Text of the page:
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Historic Coal Mining

The Importance and Legacy of Coal


Lessons Prepared by Trout Unlimited
With Funds from Pennsylvania Department of
Environmental Protection
What is Coal?
Black rock that occurs as layers in the earth
(coal seams or coal beds)
Formed from compressed and heated remains
of plant material
Composed of Carbon, Hydrogen, Oxygen,
Nitrogen, and Sulfur
Fossil Fuel; Combustible

Plants grew in a swamp 300
million years ago
Plants died and were
covered with dirt.
Water covered the swamp and
pressed on the dead plants
Dead Plants
Dirt
Dirt &
Rocks
Coal
Heat and pressure turned the
dead plants into coal.
Four Types of Coal

Bituminous
45-86% Carbon


Sub Bituminous
35-45% Carbon

Anthracite
86+% Carbon

Lignite
25-35% Carbon
Map provided by US Energy Information Administration (1997)
http://www.eia.gov/energyexplained/index.cfm?page=coal_reserves Map provided by USGS http://pa.water.usgs.gov/projects/energy/amd/
Important Time Periods of Coal
1700 1900 1910 1920 1930 1940 1950 1960 1970 1980
Coal was first
found in US
1700
Industrial
Revolution
1700-1900
World War I
1914-1918
Great
Depression
1929-1940
World War II
1939-1945
Federal
Regulation
Passed 1977
Map of Virginia. Made using National Atlas
http://www.nationalatlas.gov/mapmaker
Coal was first found in PA in the early 1760s
Coal was first mined at Coal Hill which is now called
Mt. Washington
This coal was moved by canoe to Fort Pitt


Coal Discovery in the US and PA
Coal was first found in the United States in 1701.
Coal was found in Richmond, Virginia

Current picture of Richmond VA. Provided by Aerial Archives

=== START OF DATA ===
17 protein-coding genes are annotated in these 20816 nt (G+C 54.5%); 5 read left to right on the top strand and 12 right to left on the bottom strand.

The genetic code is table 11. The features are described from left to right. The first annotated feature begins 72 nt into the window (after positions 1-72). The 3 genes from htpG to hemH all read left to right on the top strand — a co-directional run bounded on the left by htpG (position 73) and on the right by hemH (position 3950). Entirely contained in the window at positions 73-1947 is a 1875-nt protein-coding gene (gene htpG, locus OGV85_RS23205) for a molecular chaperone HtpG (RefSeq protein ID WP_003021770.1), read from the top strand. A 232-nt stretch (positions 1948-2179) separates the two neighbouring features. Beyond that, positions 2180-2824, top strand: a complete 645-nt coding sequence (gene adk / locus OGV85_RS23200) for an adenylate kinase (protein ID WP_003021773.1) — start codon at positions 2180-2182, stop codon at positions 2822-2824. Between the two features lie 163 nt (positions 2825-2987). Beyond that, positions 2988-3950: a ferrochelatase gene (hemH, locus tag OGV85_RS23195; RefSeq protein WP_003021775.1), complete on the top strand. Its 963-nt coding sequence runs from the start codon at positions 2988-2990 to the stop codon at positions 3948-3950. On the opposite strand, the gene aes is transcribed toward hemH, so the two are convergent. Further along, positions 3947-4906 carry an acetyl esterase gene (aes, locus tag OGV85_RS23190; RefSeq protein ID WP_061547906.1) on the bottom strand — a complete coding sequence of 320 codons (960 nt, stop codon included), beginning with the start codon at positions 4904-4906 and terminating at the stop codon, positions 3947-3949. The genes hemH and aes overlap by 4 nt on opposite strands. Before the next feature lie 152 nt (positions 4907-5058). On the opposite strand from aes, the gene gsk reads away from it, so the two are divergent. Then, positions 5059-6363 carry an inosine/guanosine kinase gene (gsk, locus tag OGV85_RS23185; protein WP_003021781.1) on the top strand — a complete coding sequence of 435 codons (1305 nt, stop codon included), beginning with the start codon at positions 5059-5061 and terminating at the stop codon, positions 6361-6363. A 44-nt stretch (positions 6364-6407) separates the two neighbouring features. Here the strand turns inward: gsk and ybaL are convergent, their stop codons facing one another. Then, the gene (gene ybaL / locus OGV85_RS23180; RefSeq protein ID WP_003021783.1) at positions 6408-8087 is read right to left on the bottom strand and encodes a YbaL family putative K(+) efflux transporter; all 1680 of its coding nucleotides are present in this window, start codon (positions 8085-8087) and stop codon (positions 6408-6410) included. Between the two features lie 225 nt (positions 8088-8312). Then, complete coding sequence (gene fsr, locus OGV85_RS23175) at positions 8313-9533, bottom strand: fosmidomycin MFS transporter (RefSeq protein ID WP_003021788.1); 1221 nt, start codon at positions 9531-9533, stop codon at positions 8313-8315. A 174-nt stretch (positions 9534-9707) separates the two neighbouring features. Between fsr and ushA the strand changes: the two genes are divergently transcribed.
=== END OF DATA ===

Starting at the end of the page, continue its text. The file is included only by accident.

http://www.aerialarchives.com/Aerial-Photographs-of-
Richmond.htm
Mt Washington Incline Provided by City of Pittsburgh
http://www.city.pittsburgh.pa.us/district2/html/mount_w
ashington.html
Current photo of Mt Washington. Provided
by Project for Public Spaces
http://www.pps.org/great_public_spaces/o
ne?public_place_id=552
The Industrial Revolution
Coals role in development and culture
Industrial Revolution
Took place in the 18th to 19th centuries
Marked a shift from predominantly rural societies to
industrial and urban societies.
Early manufacturing was done using hand tools or
basic machines. Industry now began using powered,
special-purpose machinery, factories and mass
production.
Coals Use in the Revolution
Coal was used in industries where high temperatures
were needed.
Iron
Steel
Glass
Many industries were founded in PA due to the
availability of coal.

Molten Iron. Provided by Penn
State University
http://www.personal.psu.edu/cms5
480/blogs/saracco/project-4.html
Steel being produced. Provided by American Steel and
Iron Institute http://www.steel.org/
Modern glass production. Provided by Fives Stein Group
http://www.fivesgroup.com/FivesStein/EN/Expertise/Glass
/Products/PatternedGlass/Pages/PatternedGlass.aspx
Coals Use in the Revolution
The demand to transport coal spurred the
development of an extensive railroad system.
Coal was also used to build the rail system
Building materials for railroads (Iron rails, bridges, etc..)
Powering engines
Many of the railroads used today were originally
built to transport coal

Railroads of PA. Map made using National Atlas http://www.nationalatlas.gov/